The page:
[54 Del. 230] Harrison F. Turner, Dover, for petitioner.
Harvey S. Kronfeld, Wilmington, for respondent.
TERRY, President Judge.
Claude Peterman (hereinafter referred to as conditional buyer) and Shore Motors, Inc., (hereinafter referred to as conditional seller), entered into a conditional sale contract for a 1956 Ford Station Wagon. The purchase price was $1,195.68. The conditional buyer defaulted in payments, having paid only $124.50. On February 7, 1961, the conditional seller repossessed the automobile. On February 17, 1961, the conditional seller had judgment entered on a confession of judgment note signed by the conditional buyer. On March 24, 1961, the conditional seller gave the conditional buyer written notice of its intention to re-sell the automobile at public auction. Such sale was made on April 4, 1961.
The conditional buyer now petitions to open the judgment by confession and present a valid defense. In support of his petition, the conditional buyer contends that the conditional seller failed to have a public sale of the repossessed vehicle within thirty days of the time of repossession, and has estopped itself from any recourse against the conditional buyer on the purchase price as provided by Del.Code Ann. tit. 6, § 923 (1953).
The question presented is whether or not a valid resale was made entitling the conditional seller to a deficiency decree pursuant to the Delaware Conditional Sales Act, where the resale was made more than thirty days after the date of repossession.
Since the conditional buyer did not pay fifty per cent of the purchase price, a resale was not required. Del.Code Ann. tit. 6, §§ 919, 920 (1953). The applicable statute is Del.Code Ann. tit. 6, § 920 (1953), which reads as follows:
[54 Del. 231] 'If the buyer has not paid at least 50 per cent of the purchase price at the time of the retaking, the seller shall not be under a duty to resell the goods as prescribed in section 919 of this title, unless the buyer serves upon the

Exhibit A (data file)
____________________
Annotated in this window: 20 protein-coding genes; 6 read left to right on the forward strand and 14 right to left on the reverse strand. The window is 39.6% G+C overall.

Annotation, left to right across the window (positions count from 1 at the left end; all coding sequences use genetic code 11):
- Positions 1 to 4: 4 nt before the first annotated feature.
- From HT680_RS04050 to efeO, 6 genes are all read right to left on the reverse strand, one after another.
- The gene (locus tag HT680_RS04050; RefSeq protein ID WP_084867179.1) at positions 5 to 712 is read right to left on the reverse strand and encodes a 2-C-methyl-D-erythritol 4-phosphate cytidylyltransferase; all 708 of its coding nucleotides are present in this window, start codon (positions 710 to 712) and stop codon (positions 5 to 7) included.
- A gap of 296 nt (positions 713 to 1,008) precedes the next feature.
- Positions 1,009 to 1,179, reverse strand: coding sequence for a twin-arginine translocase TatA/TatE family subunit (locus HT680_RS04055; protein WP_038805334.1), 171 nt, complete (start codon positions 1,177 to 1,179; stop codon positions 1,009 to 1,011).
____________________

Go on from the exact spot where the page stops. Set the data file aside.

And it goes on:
seller, within ten days after the retaking, a written notice demanding a resale, delivered personally or by registered mail. If such notice is served, the resale shall take place within 30 days after the service, in the manner, at the place and upon the notice prescribed in said section. The seller may voluntarily resell the goods for account of the buyer on compliance with the same requirements.'
Since the conditional buyer did not demand a resale pursuant to § 920, the resale made was a voluntary one. Such voluntary resale is governed by the last sentence of § 920:
'The seller may voluntarily resell the goods for account of the buyer on compliance with the same requirements.' (Emphasis added.)
The construction to be placed upon this last sentence determines the issue in this case.
Bowden v. Sussex Studebaker, Inc., 164 A.2d 595 (Del.Super.Ct. 1960) is a case similar to the case at bar. There, the buyer paid less than 50 per cent of the purchase price for an automobile, and executed a judgment note and conditional sales contract for the balance. Upon default by the buyer, the seller repossessed the automobile on March 11, 1958, and sold it on April 8, 1958. The Court commented as follows:
'Section 920 does not require the seller to resell the automobile if the buyer has paid less than 50% of the purchase price, unless the buyer demands it. However, the seller may voluntarily resell the goods for the account of the buyer on compliance with the applicable requirements of Section 919. * * * The purpose of the voluntary resale is to give the [54 Del. 232] seller the right to hold the buyer to the obligation for any deficiency.' Id. at 598. (Emphasis added.)
It should be noted that the resale in Bowden was made within the 30 day time limit set by § 919. Thus, Bowden did not decide the issue in this case, i. e., whether the time limit of § 919 is one of the 'applicable requirements of Section 919' that ...